ABC "Optimistic" About Modern Family Salary Negotiations
If the stars and negotiations align, Modern Family should continue as planned.
"I expect the season to start on time," ABC chief Paul Lee told reporters at the Television Critics Association fall TV previews on Friday. "We're in the middle of negotiations. We're hopeful and optimistic to resolve it."
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Stars of the Emmy-winning comedy had skipped out of a scheduled table read on Tuesday over a salary dispute and filed a lawsuit against 20th Century Fox. They returned two days later for the table read, but the negotiations are still underway. When asked about a contingency plan, if no agreement is reached, he added, "I don't want to discuss hypotheticals... we'll come back to you guys with an answer."
Check out other highlights from the executive session with Lee:
Nashville strong: Lee is gung-ho about ABC's new country music drama starring Connie Britton and Hayden Panettiere. "There is a rhythm to that show that is so unexpected," he said. "Nashville transcends country music. It's one of those great dramas. I watched Dallas as a kid, but was I a fan of oil? I don't think so... the music is great with this. The fact that both Hayden and Connie are singing is gutsy for them. They're great singers."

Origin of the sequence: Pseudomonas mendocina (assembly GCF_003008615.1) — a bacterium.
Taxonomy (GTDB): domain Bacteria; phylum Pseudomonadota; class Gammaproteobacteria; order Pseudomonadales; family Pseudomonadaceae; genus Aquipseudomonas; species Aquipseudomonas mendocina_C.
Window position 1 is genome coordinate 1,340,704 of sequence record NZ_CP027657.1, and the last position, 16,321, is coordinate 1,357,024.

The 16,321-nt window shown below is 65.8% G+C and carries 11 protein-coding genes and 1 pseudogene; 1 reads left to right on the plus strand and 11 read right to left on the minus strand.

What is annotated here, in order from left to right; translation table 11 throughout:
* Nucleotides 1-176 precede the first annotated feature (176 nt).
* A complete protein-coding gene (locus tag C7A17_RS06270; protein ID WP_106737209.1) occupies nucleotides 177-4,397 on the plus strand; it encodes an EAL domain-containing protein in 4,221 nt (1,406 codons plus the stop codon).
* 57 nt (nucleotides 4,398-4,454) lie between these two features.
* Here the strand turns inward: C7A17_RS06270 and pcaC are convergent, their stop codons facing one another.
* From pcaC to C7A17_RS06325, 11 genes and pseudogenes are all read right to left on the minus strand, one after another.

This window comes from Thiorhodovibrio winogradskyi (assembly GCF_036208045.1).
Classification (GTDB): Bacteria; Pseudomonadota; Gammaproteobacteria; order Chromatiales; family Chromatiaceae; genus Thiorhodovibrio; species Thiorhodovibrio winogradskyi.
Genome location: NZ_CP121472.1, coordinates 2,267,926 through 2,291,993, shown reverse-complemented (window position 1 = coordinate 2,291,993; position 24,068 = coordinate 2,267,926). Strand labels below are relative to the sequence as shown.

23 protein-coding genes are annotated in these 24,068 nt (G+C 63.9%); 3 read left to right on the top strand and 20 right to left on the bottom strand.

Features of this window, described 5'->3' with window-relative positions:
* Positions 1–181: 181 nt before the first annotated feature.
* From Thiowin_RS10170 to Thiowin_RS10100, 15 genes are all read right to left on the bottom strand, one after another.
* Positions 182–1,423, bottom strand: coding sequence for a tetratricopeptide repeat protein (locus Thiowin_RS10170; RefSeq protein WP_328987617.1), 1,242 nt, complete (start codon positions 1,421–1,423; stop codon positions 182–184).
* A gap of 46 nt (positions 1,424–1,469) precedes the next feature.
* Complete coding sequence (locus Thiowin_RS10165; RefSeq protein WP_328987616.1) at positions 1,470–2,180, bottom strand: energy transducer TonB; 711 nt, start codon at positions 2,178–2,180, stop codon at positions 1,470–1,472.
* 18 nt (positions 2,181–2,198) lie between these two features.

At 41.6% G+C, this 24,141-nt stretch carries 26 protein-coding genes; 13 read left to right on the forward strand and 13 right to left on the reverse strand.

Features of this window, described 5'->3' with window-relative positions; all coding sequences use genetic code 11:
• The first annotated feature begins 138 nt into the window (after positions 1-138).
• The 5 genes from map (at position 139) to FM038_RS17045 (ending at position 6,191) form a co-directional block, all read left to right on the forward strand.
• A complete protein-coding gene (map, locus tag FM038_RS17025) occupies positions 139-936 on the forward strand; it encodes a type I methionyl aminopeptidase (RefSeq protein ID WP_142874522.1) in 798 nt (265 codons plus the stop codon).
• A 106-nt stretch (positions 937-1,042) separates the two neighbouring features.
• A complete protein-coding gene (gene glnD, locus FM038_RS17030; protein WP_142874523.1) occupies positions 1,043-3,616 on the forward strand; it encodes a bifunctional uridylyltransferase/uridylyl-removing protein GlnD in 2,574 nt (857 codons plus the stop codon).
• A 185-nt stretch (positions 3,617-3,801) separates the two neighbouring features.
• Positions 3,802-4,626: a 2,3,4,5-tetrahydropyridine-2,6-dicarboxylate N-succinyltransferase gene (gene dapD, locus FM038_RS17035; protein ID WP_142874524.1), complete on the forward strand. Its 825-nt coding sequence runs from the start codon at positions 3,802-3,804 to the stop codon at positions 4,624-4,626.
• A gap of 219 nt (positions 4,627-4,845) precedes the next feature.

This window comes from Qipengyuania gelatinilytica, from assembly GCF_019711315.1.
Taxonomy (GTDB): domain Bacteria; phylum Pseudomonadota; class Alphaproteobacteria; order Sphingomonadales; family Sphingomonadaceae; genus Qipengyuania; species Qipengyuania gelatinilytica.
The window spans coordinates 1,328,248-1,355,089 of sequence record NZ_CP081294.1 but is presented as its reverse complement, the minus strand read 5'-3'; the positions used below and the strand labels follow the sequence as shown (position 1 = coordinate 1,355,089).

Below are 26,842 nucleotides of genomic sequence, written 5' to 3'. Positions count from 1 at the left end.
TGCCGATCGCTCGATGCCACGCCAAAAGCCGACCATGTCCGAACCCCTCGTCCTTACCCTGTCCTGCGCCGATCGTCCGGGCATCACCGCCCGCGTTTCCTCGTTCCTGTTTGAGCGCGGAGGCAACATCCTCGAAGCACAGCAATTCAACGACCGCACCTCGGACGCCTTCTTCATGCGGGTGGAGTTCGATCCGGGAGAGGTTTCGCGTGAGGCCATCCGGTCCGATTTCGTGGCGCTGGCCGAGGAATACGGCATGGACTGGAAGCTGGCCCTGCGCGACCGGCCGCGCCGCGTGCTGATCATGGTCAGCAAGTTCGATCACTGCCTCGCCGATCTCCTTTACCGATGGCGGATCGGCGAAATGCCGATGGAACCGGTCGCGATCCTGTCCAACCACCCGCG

Dancing with the Beek: After announcing the all-star cast of this season's Dancing with the Stars, Lee said it was likely that Apt. 23's James Van der Beek and Dean Cain may show up in the Dancing audience, considering the references to the reality show in the comedy. "I think it's a wonderful idea," he said. "James has a sense of humor."
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The Rookie Blue model: "Rookie Blue is such a great player for us. It came out in the summer," said Lee. "We have not made a decision to put it in the season. We're actually looking for next summer to do more plays like that."
A twist of reality fate: Neither of ABC's new summer reality programs -- Duets and The Glass House -- connected with viewers and fizzled in the ratings. "I think the key is in the execution and in the hook or twist. [Duets' twist of having superstars sing with wannabes] did not resonate with the audience, but we love it." As for the CBS lawsuit accusing The Glass House of similarities to Big Brother, Lee said, "It was totally worth it... We were right. That lawsuit is over."
Sorry, soaps fans: There are no regrets about canceling All My Children or One Life to Live. "We're very pleased with The Chew. It has great energy," said Lee. "It'll be a huge asset for us in the holiday season... Our focus is on General Hospital and the crossovers."
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Speaking of soaps: "Revenge has made soaps cool again. There's nothing wrong with serialized drama," said Lee.
And more action for the ladies: ABC expects its upcoming military drama Last Resort to appeal to both genders. "The story itself is very emotional," Lee said. "It definitely has action in it, but it'll be very strong for women too. Shawn Ryan is such a great showrunner. He knows exactly where the show is going. We very much feel ABC has a brand: smart with heart. We love great emotional storytelling, we take risks.